Christine Moers said...

I am so glad this was a help to you. This kind of openness and love and thoughtfulness can certainly help you see why your nephew was drawn to Burning Man. He was all of those things. Just as beautiful as that Temple. Everyone wanted him here longer, but we were wonderfully blessed by him in the time we did have.

Anonymous said...

Yep, you got it.

I knew you would.


Rose Deane Kinder said...

Foster Mom - R said...

Christine- thank you. I had never heard of Burning Man until I started reading your blog. I'm crying my own tears of grief after my 5 year old foster son of 18 months came and started asking questions about returning home. It's heartbreaking. And you describing your experience gave me the permission to feel what I'm feeling.

Stacy said...

So gorgeous and heartbreaking and true. *sigh* I feel better just reading it, I feel exactly what I would have felt if I could have been there. I have been "celebrating" my various griefs for 10 years, and am always so comforted when I find people who can bow their heads in the beauty of it along with me. Thank you for this!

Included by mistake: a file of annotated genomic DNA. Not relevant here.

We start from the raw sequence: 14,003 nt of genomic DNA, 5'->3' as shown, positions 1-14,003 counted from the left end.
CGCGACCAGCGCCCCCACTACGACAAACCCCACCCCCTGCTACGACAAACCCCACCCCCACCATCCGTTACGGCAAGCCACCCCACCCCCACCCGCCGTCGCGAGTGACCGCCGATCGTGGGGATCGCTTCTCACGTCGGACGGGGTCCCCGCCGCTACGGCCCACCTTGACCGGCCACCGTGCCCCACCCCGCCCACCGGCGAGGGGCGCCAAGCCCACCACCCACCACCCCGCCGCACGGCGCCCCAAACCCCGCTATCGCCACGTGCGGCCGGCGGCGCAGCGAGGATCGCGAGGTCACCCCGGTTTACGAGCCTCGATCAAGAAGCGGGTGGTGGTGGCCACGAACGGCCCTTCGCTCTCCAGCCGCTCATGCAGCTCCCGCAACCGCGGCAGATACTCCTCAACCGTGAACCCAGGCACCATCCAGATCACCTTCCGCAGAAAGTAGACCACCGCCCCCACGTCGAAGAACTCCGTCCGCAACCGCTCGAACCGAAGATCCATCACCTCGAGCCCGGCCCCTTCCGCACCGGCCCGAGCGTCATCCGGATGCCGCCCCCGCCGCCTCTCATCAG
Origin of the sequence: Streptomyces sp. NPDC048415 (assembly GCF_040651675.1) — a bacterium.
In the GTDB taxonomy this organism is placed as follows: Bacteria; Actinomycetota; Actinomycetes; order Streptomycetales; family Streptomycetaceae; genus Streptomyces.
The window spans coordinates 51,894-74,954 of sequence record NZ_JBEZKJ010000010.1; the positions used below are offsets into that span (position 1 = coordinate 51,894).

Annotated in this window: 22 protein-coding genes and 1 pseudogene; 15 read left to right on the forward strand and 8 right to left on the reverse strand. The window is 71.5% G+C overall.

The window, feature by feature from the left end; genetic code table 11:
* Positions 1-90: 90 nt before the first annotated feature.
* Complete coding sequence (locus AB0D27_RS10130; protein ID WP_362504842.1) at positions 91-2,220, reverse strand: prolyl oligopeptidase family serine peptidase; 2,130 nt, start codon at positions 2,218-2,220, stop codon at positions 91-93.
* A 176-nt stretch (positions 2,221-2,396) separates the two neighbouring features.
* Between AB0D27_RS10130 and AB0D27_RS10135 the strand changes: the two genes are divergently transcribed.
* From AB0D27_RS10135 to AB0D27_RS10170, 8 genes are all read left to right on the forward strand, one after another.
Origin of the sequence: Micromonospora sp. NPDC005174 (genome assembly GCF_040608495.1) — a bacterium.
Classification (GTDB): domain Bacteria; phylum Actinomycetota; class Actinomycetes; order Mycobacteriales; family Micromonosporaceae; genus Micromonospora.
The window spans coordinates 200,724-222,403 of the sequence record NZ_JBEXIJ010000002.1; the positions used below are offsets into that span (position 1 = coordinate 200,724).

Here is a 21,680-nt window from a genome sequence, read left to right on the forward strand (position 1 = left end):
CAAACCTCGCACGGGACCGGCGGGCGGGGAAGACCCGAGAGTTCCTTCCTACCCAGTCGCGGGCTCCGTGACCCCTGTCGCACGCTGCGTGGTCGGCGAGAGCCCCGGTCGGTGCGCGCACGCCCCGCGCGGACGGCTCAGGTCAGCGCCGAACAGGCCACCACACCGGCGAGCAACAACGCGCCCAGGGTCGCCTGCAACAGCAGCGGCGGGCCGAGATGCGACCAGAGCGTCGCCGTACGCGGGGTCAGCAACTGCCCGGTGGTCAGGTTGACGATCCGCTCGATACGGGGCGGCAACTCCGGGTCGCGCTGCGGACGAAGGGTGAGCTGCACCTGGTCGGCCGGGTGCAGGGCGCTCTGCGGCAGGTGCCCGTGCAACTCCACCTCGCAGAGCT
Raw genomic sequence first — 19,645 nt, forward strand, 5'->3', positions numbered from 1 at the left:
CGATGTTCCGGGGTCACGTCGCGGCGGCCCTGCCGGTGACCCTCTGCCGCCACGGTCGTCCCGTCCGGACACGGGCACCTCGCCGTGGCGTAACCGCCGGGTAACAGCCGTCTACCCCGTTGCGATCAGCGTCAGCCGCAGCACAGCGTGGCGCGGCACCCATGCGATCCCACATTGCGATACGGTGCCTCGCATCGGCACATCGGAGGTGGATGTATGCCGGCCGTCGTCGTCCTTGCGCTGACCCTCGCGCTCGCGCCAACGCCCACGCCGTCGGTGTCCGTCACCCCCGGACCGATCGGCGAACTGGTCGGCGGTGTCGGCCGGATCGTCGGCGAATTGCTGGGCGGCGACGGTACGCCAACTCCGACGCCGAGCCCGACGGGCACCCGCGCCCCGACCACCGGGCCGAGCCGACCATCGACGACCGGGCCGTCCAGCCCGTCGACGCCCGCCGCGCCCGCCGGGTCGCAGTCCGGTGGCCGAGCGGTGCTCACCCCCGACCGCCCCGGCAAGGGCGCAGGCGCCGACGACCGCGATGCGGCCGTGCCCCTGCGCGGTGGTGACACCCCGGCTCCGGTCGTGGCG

Tracy said...

I'm gonna need to read this multiple times. I lead a general grief group at my church. I try and balance the "organized religion" and the need to grieve, memorialize, and integrate. I feel so sad when people want to skip to the "glorious testimony" portion of how Jesus healed their grief, but they don't want to go through the actual process to get there. I get the desire, I've lived the desire, but that's not the journey I was taken on.
So I'm always on the lookout for non-threatening things I can encourage that will help them on their journey. There is something in the grief for each of us. When we sit in it for a bit, we can find it, it's not wasted time.
Thanks for this.